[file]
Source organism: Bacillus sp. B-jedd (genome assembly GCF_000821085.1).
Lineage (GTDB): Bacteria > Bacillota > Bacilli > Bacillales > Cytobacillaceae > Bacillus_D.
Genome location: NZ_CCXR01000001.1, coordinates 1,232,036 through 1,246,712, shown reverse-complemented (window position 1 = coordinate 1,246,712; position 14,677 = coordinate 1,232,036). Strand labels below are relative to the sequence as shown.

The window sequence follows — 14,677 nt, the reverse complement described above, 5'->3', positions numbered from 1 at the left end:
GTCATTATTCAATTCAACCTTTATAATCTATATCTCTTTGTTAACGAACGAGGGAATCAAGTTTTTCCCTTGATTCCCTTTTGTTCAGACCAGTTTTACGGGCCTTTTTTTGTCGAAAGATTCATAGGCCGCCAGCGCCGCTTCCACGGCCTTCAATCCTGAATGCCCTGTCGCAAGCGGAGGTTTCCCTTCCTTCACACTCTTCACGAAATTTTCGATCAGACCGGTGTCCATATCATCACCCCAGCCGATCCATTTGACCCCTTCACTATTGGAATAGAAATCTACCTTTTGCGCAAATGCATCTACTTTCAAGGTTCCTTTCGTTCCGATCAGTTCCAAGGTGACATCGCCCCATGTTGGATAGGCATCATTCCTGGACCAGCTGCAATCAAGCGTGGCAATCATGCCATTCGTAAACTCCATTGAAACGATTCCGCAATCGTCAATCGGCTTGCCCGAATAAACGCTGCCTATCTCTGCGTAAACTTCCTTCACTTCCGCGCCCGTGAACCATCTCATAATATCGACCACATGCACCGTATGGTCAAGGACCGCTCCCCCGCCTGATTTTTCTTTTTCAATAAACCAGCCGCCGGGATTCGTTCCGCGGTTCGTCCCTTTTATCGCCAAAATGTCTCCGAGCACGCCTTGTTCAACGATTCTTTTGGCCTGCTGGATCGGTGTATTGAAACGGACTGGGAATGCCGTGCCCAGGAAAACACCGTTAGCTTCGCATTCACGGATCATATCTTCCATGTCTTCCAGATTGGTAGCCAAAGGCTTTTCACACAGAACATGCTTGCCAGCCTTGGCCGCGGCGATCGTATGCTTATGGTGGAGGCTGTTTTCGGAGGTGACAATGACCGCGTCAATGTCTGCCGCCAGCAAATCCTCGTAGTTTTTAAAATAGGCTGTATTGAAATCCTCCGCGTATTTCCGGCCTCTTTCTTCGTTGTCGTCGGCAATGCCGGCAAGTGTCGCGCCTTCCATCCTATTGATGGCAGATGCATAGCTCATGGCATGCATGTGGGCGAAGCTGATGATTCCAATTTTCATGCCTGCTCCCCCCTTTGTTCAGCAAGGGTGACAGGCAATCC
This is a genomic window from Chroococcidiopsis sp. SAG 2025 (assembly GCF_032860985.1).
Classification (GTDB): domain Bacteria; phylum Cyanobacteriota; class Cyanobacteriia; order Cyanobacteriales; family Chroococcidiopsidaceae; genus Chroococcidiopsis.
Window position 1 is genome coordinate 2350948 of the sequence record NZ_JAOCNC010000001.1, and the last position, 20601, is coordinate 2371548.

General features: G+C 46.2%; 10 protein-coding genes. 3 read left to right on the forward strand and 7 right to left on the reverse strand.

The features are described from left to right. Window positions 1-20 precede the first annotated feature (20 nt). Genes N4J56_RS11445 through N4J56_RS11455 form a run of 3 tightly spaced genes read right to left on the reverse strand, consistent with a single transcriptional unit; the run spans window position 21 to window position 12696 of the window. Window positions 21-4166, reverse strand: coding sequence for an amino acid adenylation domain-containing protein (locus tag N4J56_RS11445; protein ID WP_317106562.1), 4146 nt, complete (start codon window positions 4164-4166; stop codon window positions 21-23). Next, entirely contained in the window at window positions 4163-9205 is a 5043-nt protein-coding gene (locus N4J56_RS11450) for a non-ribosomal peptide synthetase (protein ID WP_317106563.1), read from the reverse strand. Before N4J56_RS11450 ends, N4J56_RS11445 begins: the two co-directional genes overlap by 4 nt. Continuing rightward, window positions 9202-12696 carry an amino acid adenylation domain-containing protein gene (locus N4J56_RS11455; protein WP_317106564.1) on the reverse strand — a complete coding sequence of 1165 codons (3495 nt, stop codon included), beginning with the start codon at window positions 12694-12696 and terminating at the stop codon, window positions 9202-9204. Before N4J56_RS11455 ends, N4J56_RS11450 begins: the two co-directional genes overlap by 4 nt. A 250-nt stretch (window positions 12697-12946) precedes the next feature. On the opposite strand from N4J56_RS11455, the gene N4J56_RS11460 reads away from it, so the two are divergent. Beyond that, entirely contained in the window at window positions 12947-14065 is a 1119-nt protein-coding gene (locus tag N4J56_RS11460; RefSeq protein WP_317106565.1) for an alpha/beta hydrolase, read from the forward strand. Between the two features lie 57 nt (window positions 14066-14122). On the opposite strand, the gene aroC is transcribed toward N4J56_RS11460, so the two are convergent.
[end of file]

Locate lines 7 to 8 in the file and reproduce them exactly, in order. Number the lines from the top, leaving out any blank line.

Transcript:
Classification (GTDB): domain Bacteria; phylum Cyanobacteriota; class Cyanobacteriia; order Cyanobacteriales; family Chroococcidiopsidaceae; genus Chroococcidiopsis.
Window position 1 is genome coordinate 2350948 of the sequence record NZ_JAOCNC010000001.1, and the last position, 20601, is coordinate 2371548.